Did I mention that it has rained every day on our trip through northwest France?Today, the deluge continues. And the rain provided the perfect atmosphere, setting the emotional tone for our visit to Omaha Beach.
It was cold, wet and silent as we left the highway from Caen and drove past narrow lanes lined with stone houses which suddenly opened up to the expanse of Omaha Beach. This was one of two beaches that U.S. forces landed on in a coordinated assault on six beaches by Allied troops . In all, 156,000 soldiers all landed on June 6, 1944. The deadliest landing was at Omaha Beach, where over 6000 young Americans died on this cold, wet beach that day as they arrived by land, sea and air to help liberate France from the Nazis.
There is a beautiful sculpture on the beach commemorating the allied assault . We shot many photos and I tried to narrate a brief video with my voice choking with raw emotion. D Day was an incredible act of daring, imagination, cooperation and bravery. On this blustery, wet, grey day, we could visualize the awful welcome these brave souls faced.
We left the soggy beach and headed further down the road to the American Cemetery in Collineville Sur Mer. It was still raining hard as I pushed my guy in a loaner wheelchair from the visitor center to the huge graveyard. It was raining & blowing so hard that both our umbrellas collapsed.
Still we stayed awhile, getting wet and taking pictures of row after row of white crosses and a few Jewish stars. It was less a Cemetery than a meadow of memory to those who gave their lives. I started to say the Kaddish prayer for the dead but couldn’t remember all the words so I humbly faked it as our Rabbi Stan taught us: God doesn’t care about the words, just the intention. And we said a shehechiyanu for good measure as we were grateful to have reached this day and this season in our lives.
Afterward, we spent some time in the visitor center watching films and displays about individual soldiers and their lives at home before the war cut them short. We also learned so much about the unbelievably complex and comprehensive strategy of the D Day assault. I need to read a book about this some day.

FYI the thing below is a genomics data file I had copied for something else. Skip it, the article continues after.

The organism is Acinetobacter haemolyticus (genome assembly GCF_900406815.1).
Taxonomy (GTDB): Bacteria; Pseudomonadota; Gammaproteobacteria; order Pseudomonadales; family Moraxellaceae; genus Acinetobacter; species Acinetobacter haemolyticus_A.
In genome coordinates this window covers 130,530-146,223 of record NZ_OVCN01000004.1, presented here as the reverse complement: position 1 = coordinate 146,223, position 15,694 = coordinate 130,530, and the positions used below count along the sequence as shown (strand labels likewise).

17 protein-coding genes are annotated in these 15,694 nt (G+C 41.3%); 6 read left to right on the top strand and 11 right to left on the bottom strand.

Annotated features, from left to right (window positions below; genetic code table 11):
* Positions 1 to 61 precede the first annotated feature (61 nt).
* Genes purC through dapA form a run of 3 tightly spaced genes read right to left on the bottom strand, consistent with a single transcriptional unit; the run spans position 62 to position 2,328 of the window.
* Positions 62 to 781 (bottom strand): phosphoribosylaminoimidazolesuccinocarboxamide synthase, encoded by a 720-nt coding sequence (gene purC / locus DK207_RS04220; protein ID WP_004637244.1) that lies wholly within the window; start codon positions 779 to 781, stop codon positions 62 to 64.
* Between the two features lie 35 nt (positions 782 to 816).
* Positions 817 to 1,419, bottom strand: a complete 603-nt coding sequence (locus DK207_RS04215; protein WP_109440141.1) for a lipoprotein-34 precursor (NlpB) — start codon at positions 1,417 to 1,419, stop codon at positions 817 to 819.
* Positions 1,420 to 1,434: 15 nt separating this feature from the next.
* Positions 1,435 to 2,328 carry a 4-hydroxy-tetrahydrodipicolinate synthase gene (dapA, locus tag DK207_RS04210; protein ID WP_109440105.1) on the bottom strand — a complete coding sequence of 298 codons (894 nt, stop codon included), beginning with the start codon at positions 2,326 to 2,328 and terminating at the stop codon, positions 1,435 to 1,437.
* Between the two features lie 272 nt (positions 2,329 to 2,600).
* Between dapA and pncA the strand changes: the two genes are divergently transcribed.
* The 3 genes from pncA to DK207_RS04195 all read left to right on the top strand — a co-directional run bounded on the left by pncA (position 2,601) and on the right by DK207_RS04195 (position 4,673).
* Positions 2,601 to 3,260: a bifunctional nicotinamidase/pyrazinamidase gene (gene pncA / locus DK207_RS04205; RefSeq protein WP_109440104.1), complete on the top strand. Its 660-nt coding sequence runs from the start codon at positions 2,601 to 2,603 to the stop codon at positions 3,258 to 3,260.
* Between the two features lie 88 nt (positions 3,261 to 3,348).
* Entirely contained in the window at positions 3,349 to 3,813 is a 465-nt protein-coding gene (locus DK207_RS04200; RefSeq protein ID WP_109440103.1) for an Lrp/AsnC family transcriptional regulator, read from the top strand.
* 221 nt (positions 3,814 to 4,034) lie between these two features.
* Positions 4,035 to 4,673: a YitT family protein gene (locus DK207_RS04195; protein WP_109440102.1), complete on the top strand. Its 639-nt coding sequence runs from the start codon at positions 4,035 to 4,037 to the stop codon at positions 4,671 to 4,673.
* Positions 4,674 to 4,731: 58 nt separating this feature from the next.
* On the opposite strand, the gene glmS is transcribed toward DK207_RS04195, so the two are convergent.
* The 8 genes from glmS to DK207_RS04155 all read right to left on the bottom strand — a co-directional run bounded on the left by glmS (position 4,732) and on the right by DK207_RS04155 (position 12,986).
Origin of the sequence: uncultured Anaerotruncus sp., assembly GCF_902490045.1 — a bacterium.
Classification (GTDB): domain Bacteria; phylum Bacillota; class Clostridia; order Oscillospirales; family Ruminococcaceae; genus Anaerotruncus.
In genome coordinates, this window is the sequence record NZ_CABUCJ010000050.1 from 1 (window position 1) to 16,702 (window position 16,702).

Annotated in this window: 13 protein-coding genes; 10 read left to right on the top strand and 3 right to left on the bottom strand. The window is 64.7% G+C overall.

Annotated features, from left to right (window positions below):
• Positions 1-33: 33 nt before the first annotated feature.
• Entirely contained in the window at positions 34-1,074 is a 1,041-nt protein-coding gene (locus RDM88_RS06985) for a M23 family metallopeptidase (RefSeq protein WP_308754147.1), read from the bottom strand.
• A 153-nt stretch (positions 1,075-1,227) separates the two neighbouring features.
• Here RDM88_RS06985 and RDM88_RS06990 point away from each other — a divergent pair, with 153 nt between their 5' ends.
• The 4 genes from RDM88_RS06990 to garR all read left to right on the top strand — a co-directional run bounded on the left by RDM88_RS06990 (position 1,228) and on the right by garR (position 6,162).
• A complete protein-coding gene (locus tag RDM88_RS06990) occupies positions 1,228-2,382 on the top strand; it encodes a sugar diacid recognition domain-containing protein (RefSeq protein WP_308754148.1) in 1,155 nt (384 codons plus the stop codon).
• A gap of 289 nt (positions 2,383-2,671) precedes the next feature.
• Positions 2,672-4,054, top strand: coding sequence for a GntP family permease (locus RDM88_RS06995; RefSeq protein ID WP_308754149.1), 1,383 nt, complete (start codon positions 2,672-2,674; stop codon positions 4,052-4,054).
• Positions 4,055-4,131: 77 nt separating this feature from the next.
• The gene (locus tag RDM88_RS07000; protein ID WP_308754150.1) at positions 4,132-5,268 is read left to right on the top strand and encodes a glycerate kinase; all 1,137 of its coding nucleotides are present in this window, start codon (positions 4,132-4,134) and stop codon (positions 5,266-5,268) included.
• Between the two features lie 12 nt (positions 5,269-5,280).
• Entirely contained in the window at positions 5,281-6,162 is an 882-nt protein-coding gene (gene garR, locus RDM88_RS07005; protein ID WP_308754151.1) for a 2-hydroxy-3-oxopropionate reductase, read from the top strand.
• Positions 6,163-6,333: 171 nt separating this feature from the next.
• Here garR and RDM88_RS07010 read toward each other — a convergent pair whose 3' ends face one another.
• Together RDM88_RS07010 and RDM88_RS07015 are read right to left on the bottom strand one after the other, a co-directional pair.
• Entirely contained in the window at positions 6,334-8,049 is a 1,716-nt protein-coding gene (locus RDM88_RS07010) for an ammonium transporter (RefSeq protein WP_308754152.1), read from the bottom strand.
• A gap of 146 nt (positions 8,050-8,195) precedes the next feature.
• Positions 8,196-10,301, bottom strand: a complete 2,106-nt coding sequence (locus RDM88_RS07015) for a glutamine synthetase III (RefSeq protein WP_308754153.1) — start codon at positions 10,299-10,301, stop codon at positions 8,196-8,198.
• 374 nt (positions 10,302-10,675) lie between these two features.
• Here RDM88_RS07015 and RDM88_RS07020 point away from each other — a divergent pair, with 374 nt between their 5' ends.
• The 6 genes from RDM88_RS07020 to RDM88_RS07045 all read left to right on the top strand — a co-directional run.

After a quick “chez auto” picnic of fruit, bread and other leftovers from breakfast stashed in our car, we drove the hour back to Caen, returning to the land of the living and to more sybaritic vacation experiences such as:
-Picking up our nice clean laundry from the kindly but non- English speaking lady in the local laverie with whom I mimed our laundry needs.
-My guy consuming 9 fresh oysters for 9 euros from an oysters only joint at a place across the dock from our Mercure hotel.
-Consuming fresh grilled fish and lamb at the basque place next door to that and
– finishing with homemade ice cream and cheesecake at the place next to that!
– and completing our food extravaganza with an 8 year old Calvados brandy for the husband and vanilla Calvados for me at our hotel bar. Calvados and cider are local specials because “Normandy has good apples and bad wine,” according to our bartender!
We are off to Mt St. Michel next and then on to Brittany with my tall grey man with the one bad foot (and a bellyfull of oysters with the promise of more to come!)